Just read Ellen Seidman’s article on the Parents website called What will my child be when he grows up?

She quite rightly points out that although her son Max, who has cerebral palsy, has no obvious ambitions, the possibilities are huge because of advances in technology.

She cites Natasha with severe CP who has just crossed the English Channel single handed in a yacht and Steph who is now a Cross Fit trainer.

The Paralympics brought a tear to my eye as folk overcame immense challenges. When asked if he was an inspiration to young disabled athletes one champion said “I don’t know. I just want to win.”

I think it is most important for parents of disabled children to be open minded about what their child can do.

Quite often this takes a leap of faith as frightening opportunities appear. It would be so easy to say no and wrap our children back up in cotton wool.

My son Ashley is outgoing and adventurous and grabs life by the horns. When folk suggest things we bite our lip and say “OK, let him try.”

And it’s hard.

To us he is still that tiny bundle of broken baby who needs to be cuddled and looked after.

A few years ago the doctors said “when he stands….” and we looked at each with astonishment.

Now he stands, walks with a frame and can just about walk independently. He gets told off for running in school. (We like this)

He takes reasonably good photos with his ipad and can record us with his DS.

We all have potential and usually set our own limits on how much of that potential we achieve. My work is convenient and is nothing like what I could do. Ashley and the family impose limits which I truly truly don’t mind. I like my life and the bundle I have is so good.

However, when it comes to our kids, limits are a no-no. This is especially so when they face challenges such as Ashley’s.

I don’t know what he’ll achieve but I know it’s an open sky and with his courage and determination, one day he’ll fly.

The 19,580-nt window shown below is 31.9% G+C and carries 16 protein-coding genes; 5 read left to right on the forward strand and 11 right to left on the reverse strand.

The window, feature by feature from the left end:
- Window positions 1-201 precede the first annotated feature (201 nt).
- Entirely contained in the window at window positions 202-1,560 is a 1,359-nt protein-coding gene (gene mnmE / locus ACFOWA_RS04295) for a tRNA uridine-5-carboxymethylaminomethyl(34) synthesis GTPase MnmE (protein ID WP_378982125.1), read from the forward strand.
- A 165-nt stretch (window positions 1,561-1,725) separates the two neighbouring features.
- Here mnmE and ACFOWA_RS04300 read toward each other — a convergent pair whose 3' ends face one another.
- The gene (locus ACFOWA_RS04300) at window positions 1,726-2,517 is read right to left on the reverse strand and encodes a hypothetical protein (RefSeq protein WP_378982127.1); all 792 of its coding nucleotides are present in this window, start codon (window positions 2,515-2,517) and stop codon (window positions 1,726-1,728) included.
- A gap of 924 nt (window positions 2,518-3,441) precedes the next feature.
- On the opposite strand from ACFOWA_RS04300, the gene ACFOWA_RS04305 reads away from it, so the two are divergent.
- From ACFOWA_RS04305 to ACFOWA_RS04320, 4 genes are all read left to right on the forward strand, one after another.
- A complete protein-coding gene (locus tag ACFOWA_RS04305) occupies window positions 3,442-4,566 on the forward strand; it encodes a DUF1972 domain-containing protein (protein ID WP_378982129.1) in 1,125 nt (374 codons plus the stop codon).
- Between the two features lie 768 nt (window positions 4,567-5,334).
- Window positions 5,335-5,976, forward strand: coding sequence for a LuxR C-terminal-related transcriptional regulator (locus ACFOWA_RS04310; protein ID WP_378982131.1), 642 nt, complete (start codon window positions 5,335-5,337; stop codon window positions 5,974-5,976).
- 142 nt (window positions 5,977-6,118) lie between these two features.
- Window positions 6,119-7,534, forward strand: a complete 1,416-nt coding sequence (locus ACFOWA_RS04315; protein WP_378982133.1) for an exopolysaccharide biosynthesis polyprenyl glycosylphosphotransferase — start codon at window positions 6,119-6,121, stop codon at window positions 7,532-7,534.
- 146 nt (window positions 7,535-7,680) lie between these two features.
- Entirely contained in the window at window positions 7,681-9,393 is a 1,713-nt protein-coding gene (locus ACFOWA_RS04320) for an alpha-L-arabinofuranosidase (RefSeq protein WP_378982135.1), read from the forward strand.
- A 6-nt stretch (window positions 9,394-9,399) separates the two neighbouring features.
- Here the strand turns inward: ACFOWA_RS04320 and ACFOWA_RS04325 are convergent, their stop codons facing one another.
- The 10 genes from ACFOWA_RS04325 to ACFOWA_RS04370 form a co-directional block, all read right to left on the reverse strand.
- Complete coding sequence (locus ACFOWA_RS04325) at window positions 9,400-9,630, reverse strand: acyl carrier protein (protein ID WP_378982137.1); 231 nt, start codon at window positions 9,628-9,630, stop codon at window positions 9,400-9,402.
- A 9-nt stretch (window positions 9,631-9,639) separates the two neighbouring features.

Author: dderbydave

Father of three girls and a son who is disabled but doesn't let it get in his way (try youtubing ""). Happily married. Taught primary school for 7 years, lived in Oz for 6 years, was an Operations Manager for 5 years, chaired a PTA, now a 50-something Dad-taxi-bank-judge-cook-cleaner da-dee-da-dee-dah

3 thoughts on “Ambitions”

  1. It’s like that with all kids, disabled or not. When my first one got on the schoolbus to go to kindergarten for the first time, it was hard not to run screaming after it. “Nooo, don’t take my baby!” Now she lives in New York and takes the subway all by herself. I still worry, but I also recognize that she’s not mine to protect anymore. Same with my younger two, who are even more adventurous. The younger daughter will occasionally fill me in on “things that happened while I was traveling in Asia:” like going to this remote village in India and having the police escort her back to their station because they were afraid she would be attacked by the gangs of men wandering the streets during Holi. My son on the other hand calls me immediately after the fact: “I was hit by a car, what should I do?” (At least he’s prompt.) After his third brush with death, I started coloring my hair. Shocks of white were showing up on my head.

    Anyway. I understand what you are going through, but you should be proud. Your wife and you are raising a very strong, independent boy.

  2. Thank you for the kind words. We have three able bodied children and have gone through this when they started school. Both the older ones are becoming strong independent girls but to us they are still tiny fragile things. With disability you go deeper into the protective mode than with able bodied kids. One writer compared us to angry Rottweilers!

  3. This post is great. Tears in my eyes. Thank you for sharing your beautiful child with us. You make me realize how wonderful the human race is.

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